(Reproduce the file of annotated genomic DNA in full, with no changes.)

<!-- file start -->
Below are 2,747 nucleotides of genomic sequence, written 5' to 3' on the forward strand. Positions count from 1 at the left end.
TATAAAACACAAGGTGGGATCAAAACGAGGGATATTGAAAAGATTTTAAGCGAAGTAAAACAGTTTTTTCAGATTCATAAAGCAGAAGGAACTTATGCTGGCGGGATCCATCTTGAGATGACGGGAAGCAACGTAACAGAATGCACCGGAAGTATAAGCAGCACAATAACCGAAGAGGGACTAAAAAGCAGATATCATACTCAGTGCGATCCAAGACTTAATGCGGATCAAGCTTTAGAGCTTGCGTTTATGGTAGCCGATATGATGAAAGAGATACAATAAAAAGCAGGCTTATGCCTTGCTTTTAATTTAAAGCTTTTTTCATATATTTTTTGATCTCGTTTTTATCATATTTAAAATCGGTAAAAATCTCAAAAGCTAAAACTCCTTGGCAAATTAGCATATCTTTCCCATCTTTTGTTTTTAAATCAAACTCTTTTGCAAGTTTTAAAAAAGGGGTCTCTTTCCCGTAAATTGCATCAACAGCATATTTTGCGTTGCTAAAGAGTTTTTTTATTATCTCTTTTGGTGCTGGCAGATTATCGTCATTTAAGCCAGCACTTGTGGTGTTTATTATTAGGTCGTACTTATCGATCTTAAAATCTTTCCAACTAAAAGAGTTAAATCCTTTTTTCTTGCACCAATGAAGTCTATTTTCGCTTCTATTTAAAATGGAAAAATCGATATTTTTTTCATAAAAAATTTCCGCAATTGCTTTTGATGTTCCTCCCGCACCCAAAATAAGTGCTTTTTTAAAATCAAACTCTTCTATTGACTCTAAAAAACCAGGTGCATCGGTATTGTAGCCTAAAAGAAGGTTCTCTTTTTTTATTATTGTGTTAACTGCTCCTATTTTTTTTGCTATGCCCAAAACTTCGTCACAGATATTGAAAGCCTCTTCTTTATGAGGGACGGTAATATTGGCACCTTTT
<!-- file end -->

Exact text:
Below are 2,747 nucleotides of genomic sequence, written 5' to 3' on the forward strand. Positions count from 1 at the left end.
TATAAAACACAAGGTGGGATCAAAACGAGGGATATTGAAAAGATTTTAAGCGAAGTAAAACAGTTTTTTCAGATTCATAAAGCAGAAGGAACTTATGCTGGCGGGATCCATCTTGAGATGACGGGAAGCAACGTAACAGAATGCACCGGAAGTATAAGCAGCACAATAACCGAAGAGGGACTAAAAAGCAGATATCATACTCAGTGCGATCCAAGACTTAATGCGGATCAAGCTTTAGAGCTTGCGTTTATGGTAGCCGATATGATGAAAGAGATACAATAAAAAGCAGGCTTATGCCTTGCTTTTAATTTAAAGCTTTTTTCATATATTTTTTGATCTCGTTTTTATCATATTTAAAATCGGTAAAAATCTCAAAAGCTAAAACTCCTTGGCAAATTAGCATATCTTTCCCATCTTTTGTTTTTAAATCAAACTCTTTTGCAAGTTTTAAAAAAGGGGTCTCTTTCCCGTAAATTGCATCAACAGCATATTTTGCGTTGCTAAAGAGTTTTTTTATTATCTCTTTTGGTGCTGGCAGATTATCGTCATTTAAGCCAGCACTTGTGGTGTTTATTATTAGGTCGTACTTATCGATCTTAAAATCTTTCCAACTAAAAGAGTTAAATCCTTTTTTCTTGCACCAATGAAGTCTATTTTCGCTTCTATTTAAAATGGAAAAATCGATATTTTTTTCATAAAAAATTTCCGCAATTGCTTTTGATGTTCCTCCCGCACCCAAAATAAGTGCTTTTTTAAAATCAAACTCTTCTATTGACTCTAAAAAACCAGGTGCATCGGTATTGTAGCCTAAAAGAAGGTTCTCTTTTTTTATTATTGTGTTAACTGCTCCTATTTTTTTTGCTATGCCCAAAACTTCGTCACAGATATTGAAAGCCTCTTCTTTATGAGGGACGGTAATATTGGCACCTTTT